News from the School – National Champions!
During my eighteen years teaching at Whitgift, I have been lucky enough to be present at Twickenham for our last five appearances in national rugby finals, all of which have seen the school emerge victorious. My first trip, back in 2003, saw a Danny Cipriani inspired U15 side outplay a much-fancied Millfield; my second, in 2010, saw a First XV packed with future international and professional players crush Newcastle Grammar, and was followed by more of the same in 2011, this time against Oakham; the fourth, last year, saw a monstrous U15 side steamroll Manchester Grammar.
None of these, however, could compare with the sheer drama and spectacle of this year’s offering, with the First XV only really pulling away in the final minutes from the sternest of opposition in Warwick School (who were going for a hat-trick of victories), to edge the contest 32-22. The boys who played on the day were, quite simply, magnificent and did the school proud. It was a pleasure to see the fleet-footed fly-half, Ed Dunford (Wales U18) open his box of tricks to unlock the tightest of defences and, whilst it was also a joy to see our other two schoolboy internationals, back-rowers Harry Dugmore (England U18) and Harry Breeze (Wales U18) tear around the Twickenham turf, it was arguably the non-capped back-rower, captain Oliver Norris, who was the pick of all the players, as it was he who bravely charged down a kick in the opening seconds to score the first try and who, even more impressively, plucked our own kick-off out of the air to set up the final try. This was pivotal, as it arrested Warwick’s seemingly unstoppable momentum and wrenched the game back Whitgift’s way.
The match was described by school rugby website, fifteenrugby.com, as one of the greatest schoolboy finals ever played, and both the team and the massed ‘barmy army’ of supporters (made up of the Sixth Form, a select group of lucky staff, parents and an impressive number of dedicated OWs) were elated at the final whistle. I have to admit that this particular OW shed a tear at that moment, as I looked up to the heavens and thought how former schoolmaster and Whitgift rugby legend, Ken Nicholas, would be looking down on the boys with a great beaming smile: a Welsh Grand Slam at Cardiff on the Saturday and a Whitgift national triumph at Twickenham five days later – a fitting send off for a great man.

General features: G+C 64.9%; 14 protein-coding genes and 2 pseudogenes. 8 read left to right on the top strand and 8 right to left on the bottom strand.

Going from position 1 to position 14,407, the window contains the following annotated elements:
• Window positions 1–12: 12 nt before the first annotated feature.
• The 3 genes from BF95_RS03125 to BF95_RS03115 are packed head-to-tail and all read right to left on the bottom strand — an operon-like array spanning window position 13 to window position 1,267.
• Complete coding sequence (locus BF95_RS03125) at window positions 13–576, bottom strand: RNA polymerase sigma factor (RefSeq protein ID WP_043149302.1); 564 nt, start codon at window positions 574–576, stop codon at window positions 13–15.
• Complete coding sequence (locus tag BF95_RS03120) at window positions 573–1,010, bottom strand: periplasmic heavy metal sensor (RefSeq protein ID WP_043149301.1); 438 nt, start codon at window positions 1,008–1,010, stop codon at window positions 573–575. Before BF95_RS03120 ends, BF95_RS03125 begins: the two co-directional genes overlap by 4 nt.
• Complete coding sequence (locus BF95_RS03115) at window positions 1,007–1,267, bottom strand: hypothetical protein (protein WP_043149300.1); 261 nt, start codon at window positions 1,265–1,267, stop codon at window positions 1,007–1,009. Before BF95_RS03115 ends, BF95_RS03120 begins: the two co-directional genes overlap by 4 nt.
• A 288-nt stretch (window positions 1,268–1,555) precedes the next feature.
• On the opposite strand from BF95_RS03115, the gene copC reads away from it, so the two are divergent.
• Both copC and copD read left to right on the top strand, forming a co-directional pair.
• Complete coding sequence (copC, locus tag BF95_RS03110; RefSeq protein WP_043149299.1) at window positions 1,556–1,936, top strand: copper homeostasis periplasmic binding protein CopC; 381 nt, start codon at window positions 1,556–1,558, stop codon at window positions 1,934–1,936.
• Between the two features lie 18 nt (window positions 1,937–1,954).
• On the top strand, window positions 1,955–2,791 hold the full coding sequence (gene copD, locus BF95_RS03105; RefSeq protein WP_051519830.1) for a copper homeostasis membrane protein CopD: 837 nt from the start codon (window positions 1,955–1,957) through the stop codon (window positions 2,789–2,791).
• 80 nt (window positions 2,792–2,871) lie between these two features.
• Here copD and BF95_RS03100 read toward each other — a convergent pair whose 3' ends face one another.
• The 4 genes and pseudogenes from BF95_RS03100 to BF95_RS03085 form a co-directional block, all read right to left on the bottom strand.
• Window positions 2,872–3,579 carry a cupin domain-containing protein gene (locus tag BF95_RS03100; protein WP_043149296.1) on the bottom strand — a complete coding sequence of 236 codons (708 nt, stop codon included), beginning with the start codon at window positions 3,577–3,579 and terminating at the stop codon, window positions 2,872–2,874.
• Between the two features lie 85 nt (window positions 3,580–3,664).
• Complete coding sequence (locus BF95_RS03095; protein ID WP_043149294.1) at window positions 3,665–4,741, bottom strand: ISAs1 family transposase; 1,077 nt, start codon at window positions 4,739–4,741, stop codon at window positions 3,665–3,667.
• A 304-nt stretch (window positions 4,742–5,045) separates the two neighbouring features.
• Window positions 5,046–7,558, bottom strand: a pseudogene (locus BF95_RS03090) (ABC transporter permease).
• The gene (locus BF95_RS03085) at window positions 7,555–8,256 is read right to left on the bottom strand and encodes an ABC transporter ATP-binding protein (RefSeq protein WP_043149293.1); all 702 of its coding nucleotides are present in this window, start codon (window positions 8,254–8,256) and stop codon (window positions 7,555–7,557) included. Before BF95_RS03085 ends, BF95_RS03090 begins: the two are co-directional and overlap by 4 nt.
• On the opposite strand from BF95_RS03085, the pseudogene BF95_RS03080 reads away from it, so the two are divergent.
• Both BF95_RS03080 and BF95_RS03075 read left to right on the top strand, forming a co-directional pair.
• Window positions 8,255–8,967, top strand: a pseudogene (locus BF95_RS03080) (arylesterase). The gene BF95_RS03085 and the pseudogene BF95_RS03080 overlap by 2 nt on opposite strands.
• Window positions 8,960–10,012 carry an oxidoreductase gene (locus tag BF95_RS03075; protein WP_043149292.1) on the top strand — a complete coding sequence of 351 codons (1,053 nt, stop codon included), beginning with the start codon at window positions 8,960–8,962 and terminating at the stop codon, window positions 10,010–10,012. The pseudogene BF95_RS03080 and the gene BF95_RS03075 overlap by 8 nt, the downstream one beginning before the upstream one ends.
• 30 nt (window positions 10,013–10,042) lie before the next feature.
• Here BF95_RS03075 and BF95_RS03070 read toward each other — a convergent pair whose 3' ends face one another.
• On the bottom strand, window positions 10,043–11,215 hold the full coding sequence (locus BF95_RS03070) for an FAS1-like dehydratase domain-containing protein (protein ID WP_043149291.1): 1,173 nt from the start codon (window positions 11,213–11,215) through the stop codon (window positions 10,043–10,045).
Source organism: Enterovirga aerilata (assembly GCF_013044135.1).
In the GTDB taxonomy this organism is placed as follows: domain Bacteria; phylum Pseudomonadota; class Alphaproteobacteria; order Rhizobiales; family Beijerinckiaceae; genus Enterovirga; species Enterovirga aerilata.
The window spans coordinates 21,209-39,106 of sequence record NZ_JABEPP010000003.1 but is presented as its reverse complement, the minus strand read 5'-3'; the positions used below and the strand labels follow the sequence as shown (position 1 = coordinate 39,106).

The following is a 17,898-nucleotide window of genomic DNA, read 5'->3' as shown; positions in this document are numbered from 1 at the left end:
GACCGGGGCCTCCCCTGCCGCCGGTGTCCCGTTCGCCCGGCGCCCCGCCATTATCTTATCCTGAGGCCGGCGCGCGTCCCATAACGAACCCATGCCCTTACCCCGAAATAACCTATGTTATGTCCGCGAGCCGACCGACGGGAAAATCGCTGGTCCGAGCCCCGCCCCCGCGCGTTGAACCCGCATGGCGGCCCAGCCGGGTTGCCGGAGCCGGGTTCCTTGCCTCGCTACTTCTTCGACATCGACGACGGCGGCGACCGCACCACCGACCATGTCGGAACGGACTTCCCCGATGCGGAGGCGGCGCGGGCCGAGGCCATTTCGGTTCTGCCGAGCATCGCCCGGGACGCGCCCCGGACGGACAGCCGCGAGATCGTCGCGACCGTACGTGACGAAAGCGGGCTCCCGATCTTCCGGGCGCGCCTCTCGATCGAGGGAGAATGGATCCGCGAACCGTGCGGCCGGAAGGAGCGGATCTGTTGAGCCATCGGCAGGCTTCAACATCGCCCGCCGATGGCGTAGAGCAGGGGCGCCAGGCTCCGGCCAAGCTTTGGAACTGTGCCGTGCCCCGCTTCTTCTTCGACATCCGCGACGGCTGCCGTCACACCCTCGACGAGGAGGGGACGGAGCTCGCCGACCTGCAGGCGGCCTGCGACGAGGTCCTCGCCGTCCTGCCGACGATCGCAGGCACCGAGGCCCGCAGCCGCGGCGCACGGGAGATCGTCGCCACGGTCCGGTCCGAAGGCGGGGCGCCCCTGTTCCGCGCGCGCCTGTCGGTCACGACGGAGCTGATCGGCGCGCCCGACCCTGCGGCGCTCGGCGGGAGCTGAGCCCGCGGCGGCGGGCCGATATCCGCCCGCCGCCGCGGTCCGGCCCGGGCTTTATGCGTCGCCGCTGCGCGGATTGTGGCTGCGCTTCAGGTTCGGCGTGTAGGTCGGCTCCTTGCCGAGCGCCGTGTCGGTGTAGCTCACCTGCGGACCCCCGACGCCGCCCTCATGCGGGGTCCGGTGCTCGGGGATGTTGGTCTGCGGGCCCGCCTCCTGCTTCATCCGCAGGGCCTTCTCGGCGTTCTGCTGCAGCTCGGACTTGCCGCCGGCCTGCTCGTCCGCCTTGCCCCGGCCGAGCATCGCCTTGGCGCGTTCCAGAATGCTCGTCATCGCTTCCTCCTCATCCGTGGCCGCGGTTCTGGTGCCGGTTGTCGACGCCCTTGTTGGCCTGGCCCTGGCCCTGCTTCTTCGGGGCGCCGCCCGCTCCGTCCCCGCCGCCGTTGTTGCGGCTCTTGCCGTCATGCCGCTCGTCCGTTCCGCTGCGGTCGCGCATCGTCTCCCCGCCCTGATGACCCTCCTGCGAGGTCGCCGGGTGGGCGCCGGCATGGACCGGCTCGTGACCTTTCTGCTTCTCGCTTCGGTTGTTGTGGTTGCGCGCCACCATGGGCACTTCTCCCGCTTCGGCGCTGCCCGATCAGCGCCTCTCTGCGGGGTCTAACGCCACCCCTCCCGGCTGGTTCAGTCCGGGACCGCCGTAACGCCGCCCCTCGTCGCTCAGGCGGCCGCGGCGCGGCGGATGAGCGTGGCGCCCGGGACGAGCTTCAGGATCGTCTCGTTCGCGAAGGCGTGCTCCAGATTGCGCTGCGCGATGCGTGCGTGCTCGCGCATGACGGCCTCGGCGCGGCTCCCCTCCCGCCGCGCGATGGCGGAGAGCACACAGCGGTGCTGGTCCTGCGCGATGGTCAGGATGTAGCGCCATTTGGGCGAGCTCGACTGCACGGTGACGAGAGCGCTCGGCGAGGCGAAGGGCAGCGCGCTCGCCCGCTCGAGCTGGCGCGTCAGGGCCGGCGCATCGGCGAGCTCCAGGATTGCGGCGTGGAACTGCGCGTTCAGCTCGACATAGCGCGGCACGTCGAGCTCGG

The only downside of the day was that the U15 team were not there too. Unfortunately, they got knocked out of the cup in the semi-final, even though they did not lose the match and, hence, maintained their three-year unbeaten record. On the day, they would be the first to admit that their performance was under-par, and they could only muster a 15-15 draw with a Wellington College side that they had beaten comfortably earlier on in the season. Due to scoring one try fewer than the opposition, the boys could go no further in the competition and this proved even more frustrating on the day of the final, when Wellington beat Northampton Boys comfortably.
Of course, this was the second of two semi-finals that Whitgift were involved in, the other being the First XV’s 57-15 crushing of Marlborough College the previous day. Both matches took place at Saracens’ home ground, Allianz Park, and were extremely well supported by hordes of fans. Whitgift rugby certainly finds itself in a healthy place right now!
From rugby, we move onto the sport that the school has had arguably even more success in during recent years, hockey. The 1st XI have enjoyed another magnificent season, defeating all schoolboy opposition; indeed, they may yet match the exploits of their rugby counterparts, having progressed into the semi-final of their national cup in the penultimate week of term. The U16s, 15s and 14s also all enjoyed excellent seasons, but unfortunately did not manage to progress into the finals of their respective national events. The future is still bright for Whitgift hockey, however, with the U13s beating St George’s 5-0 to win their national final, and the U12s going through their 25 match season unbeaten, winning 24 of their fixtures and drawing 1.
Finally in sport, the Whitgift fencers achieved some outstanding results at the Public Schools Fencing Championships, Crystal Palace 12-14 March 2019. The boys finished as top school in the U14 age category across all three weapons and 2nd placed school across all age groups and all weapons. Special praise should go to Omari Campbell-Okolo and Ben Linsday, who finished second and third in the U14 Epee and U18 Sabre respectively.